A 14-year-old Virginia student has been named the “America’s Top Young Scientist” for developing a bar of soap designed to treat skin cancer.
Heman Bekele, a 9th grader at W.T. Woodson High School in Annandale, Va., was the winner of the 2023 3M Young Scientist Challenge – a premiere middle school science competition.
“I believe that young minds can make a positive impact on the world,” Heman said in his submission for the award.
The competition was created to challenge the country’s fifth through eighth-grade students to create an innovative idea that to change their world.
“I have always been interested in biology and technology, and this challenge gave me the perfect platform to showcase my ideas,” Bekele said.
Bekele’s compound-based Skin Cancer Treating Soap (SCTS) was developed to treat melanoma after seeing people from his native land of Ethiopia suffer from the disease after working long hours in the sun.
The young boy developed the soap solution to potentially impact early stages of skin cancer if it is proven to be effective. According to ABC News, it costs only $8.50 to create 20 bars of the Bekele’s soap.
He and nine other of the competition’s finalists were paired with 3M scientists to work on their design, bringing it from concept to prototype, according to a 3M press release.
“The need for scientists and innovators to develop solutions for the world’s biggest challenges has never been greater. This year’s Young Scientist Challenge finalists have demonstrated the skills required to reimagine what’s possible—intelligence, curiosity, collaboration, and resilience,” said John Banovetz, 3M executive vice president, chief technology officer, and environmental responsibility. “The magnitude and complexity of the issues these young minds are working to solve is inspiring. Congratulations to this year’s finalists—we can’t wait to see what you do next!”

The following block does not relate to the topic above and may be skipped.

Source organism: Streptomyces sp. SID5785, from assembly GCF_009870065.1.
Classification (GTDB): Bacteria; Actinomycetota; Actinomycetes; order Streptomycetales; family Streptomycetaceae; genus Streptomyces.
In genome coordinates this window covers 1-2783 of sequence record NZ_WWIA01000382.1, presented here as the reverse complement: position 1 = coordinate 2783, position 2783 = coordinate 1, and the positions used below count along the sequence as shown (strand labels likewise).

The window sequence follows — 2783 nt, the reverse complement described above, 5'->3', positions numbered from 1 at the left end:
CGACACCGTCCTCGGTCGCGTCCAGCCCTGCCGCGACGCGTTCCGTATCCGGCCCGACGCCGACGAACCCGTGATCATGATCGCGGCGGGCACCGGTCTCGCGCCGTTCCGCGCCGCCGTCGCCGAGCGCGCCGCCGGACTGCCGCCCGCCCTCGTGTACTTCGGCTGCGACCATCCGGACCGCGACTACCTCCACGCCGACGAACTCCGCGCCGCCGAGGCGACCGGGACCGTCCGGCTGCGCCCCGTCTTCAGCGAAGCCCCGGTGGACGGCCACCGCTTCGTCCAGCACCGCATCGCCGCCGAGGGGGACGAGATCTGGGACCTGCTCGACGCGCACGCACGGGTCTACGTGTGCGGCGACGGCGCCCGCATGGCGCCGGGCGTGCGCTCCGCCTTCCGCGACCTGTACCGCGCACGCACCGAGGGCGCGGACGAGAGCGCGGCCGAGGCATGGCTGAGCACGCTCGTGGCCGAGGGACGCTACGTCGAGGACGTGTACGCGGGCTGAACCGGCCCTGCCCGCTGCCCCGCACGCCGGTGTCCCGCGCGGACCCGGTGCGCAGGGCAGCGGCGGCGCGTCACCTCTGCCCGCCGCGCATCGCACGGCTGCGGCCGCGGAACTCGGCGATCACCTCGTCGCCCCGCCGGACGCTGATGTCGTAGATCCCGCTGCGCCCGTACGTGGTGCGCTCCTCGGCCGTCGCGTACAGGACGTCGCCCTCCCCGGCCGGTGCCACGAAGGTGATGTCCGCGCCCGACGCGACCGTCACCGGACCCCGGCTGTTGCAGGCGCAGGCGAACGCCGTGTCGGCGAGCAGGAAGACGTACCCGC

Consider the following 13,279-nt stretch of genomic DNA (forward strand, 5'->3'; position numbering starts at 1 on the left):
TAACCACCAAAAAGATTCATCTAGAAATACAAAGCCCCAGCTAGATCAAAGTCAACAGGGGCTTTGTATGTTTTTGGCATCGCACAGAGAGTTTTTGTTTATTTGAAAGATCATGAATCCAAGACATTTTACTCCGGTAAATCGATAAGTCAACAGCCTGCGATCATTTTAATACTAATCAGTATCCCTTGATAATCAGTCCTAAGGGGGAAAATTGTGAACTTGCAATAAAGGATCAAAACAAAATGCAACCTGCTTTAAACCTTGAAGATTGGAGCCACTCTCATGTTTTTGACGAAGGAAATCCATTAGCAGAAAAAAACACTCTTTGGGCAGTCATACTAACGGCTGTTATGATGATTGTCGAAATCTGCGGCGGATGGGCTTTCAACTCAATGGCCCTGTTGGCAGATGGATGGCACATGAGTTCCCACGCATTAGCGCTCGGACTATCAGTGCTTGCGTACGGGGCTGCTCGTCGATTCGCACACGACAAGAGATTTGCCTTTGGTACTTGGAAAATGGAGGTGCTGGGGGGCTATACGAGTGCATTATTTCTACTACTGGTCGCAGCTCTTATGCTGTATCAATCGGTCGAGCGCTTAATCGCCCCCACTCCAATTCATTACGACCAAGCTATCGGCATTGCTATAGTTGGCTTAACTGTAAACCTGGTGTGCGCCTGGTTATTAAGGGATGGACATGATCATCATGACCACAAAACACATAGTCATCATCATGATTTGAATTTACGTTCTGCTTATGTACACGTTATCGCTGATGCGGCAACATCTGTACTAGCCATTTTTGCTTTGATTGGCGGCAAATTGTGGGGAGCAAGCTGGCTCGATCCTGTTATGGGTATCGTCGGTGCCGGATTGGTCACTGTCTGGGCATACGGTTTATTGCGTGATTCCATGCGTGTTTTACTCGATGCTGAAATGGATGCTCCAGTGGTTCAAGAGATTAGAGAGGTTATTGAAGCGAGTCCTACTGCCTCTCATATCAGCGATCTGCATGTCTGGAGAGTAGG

Bekele secured the win during final Challenge events at 3M global headquarters in St. Paul, Minn., on Oct. 9 and 10.
Over the next five years, he hopes to refine this novel innovation and create a nonprofit organization that will distribute this low-cost solution to communities in need.
Bekele said he is working on a formula and hopes it will be approved by the Food and Drug Administration.
In addition to the title, he was awarded a $25,000 cash prize.